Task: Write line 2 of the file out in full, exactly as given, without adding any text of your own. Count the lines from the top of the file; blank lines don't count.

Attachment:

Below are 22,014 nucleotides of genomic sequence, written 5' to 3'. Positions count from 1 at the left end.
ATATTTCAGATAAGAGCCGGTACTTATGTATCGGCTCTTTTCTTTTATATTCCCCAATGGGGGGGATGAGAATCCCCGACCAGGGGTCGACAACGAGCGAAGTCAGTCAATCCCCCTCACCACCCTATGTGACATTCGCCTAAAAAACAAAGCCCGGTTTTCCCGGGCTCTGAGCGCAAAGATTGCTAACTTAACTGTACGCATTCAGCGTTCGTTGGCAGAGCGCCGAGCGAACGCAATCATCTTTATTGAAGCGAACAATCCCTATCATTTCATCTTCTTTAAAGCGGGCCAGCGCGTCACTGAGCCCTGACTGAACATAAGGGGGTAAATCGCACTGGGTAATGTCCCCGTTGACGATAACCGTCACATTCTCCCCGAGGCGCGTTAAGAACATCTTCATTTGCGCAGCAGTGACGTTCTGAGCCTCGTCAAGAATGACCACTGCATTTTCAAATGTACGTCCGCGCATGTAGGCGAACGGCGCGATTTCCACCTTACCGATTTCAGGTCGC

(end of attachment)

ATATTTCAGATAAGAGCCGGTACTTATGTATCGGCTCTTTTCTTTTATATTCCCCAATGGGGGGGATGAGAATCCCCGACCAGGGGTCGACAACGAGCGAAGTCAGTCAATCCCCCTCACCACCCTATGTGACATTCGCCTAAAAAACAAAGCCCGGTTTTCCCGGGCTCTGAGCGCAAAGATTGCTAACTTAACTGTACGCATTCAGCGTTCGTTGGCAGAGCGCCGAGCGAACGCAATCATCTTTATTGAAGCGAACAATCCCTATCATTTCATCTTCTTTAAAGCGGGCCAGCGCGTCACTGAGCCCTGACTGAACATAAGGGGGTAAATCGCACTGGGTAATGTCCCCGTTGACGATAACCGTCACATTCTCCCCGAGGCGCGTTAAGAACATCTTCATTTGCGCAGCAGTGACGTTCTGAGCCTCGTCAAGAATGACCACTGCATTTTCAAATGTACGTCCGCGCATGTAGGCGAACGGCGCGATTTCCACCTTACCGATTTCAGGTCGC